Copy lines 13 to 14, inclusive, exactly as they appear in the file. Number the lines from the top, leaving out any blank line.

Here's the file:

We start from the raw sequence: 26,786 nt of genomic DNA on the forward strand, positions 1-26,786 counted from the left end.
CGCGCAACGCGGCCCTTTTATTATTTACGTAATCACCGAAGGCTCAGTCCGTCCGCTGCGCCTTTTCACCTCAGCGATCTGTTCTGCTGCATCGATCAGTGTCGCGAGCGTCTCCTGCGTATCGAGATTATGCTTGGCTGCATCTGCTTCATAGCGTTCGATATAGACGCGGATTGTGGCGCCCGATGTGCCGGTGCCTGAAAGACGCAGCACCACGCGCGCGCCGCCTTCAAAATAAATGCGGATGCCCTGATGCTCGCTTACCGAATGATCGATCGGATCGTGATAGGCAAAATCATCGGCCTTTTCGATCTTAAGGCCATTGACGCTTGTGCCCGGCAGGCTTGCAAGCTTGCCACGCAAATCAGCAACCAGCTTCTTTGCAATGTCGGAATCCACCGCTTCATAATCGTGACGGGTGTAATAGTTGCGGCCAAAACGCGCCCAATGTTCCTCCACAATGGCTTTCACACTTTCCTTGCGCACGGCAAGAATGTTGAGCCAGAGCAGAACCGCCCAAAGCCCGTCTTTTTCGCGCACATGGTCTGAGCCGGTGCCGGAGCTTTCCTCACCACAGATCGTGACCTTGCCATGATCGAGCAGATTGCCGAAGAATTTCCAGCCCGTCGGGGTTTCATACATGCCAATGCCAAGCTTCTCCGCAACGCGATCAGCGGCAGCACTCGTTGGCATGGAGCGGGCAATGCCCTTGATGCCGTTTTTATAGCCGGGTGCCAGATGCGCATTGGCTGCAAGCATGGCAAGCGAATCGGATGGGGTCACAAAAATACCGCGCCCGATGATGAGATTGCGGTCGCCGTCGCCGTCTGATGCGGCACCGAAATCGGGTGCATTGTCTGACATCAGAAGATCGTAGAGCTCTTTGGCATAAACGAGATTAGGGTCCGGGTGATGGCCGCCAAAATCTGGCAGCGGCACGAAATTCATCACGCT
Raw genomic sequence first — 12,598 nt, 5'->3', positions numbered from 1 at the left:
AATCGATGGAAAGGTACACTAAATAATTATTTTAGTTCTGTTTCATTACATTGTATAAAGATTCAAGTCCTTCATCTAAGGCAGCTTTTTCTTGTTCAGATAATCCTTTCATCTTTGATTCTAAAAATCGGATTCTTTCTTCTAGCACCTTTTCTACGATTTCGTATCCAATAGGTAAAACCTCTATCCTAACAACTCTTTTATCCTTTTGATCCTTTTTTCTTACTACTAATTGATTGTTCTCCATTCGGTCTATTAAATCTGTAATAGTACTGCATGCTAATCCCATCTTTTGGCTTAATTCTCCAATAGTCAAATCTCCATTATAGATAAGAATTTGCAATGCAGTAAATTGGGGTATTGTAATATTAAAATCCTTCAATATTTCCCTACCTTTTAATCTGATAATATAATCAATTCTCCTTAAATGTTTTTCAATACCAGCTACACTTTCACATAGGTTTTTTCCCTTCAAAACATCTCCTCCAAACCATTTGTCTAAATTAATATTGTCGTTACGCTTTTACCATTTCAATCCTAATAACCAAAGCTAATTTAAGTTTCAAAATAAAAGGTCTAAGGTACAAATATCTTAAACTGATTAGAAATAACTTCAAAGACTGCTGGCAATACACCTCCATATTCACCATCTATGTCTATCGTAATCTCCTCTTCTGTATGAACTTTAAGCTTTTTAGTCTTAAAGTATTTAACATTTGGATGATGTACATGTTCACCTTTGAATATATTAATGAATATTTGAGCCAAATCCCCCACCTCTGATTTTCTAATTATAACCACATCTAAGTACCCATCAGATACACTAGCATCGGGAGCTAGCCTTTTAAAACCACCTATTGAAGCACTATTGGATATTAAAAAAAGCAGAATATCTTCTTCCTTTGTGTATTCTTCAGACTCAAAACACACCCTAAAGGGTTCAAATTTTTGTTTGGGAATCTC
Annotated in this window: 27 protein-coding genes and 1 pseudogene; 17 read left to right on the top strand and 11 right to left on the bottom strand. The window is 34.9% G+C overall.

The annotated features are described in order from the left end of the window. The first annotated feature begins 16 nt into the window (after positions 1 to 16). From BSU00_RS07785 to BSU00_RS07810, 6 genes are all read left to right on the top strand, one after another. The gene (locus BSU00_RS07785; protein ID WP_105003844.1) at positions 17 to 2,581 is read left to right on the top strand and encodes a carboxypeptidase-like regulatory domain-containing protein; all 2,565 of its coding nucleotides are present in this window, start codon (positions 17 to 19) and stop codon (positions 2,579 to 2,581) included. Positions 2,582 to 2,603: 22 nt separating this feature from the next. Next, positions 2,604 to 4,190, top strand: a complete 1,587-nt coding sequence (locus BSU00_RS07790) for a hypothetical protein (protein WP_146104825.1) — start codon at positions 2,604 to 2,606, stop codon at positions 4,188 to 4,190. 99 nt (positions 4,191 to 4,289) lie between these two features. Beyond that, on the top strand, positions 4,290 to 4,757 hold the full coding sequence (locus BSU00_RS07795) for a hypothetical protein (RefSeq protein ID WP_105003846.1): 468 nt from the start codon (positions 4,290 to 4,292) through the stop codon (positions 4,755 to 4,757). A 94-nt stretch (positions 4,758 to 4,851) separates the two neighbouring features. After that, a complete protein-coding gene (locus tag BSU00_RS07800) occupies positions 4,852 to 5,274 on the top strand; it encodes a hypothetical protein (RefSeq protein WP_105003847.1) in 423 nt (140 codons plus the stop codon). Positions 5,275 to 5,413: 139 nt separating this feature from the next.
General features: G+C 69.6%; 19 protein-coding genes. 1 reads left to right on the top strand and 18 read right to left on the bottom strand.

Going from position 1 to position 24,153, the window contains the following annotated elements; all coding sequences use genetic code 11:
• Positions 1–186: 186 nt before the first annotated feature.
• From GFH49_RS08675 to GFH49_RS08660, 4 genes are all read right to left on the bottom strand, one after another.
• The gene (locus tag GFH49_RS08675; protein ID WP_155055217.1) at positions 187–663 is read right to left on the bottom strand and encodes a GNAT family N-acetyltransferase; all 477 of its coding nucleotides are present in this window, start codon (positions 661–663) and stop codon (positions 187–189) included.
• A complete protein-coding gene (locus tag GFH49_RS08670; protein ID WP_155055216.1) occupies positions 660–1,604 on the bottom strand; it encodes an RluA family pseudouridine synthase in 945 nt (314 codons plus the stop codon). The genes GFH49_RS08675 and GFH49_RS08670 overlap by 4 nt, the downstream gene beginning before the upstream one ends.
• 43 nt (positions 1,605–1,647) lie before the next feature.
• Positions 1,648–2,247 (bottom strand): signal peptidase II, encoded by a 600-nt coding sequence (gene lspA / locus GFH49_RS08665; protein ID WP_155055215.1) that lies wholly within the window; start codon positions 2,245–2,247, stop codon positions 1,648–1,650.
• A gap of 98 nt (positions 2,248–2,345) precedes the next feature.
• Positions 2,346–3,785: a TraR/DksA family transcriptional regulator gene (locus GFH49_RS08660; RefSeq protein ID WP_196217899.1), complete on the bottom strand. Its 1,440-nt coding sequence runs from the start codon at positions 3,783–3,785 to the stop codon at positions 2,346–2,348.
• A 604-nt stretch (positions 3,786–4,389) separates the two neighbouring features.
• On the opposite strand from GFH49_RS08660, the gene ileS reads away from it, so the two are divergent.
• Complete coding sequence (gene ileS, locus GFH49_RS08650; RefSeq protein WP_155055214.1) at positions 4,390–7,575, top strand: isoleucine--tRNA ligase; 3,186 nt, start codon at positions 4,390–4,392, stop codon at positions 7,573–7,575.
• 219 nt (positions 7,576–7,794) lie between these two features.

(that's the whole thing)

• 43 nt (positions 1,605–1,647) lie before the next feature.
• Positions 1,648–2,247 (bottom strand): signal peptidase II, encoded by a 600-nt coding sequence (gene lspA / locus GFH49_RS08665; protein ID WP_155055215.1) that lies wholly within the window; start codon positions 2,245–2,247, stop codon positions 1,648–1,650.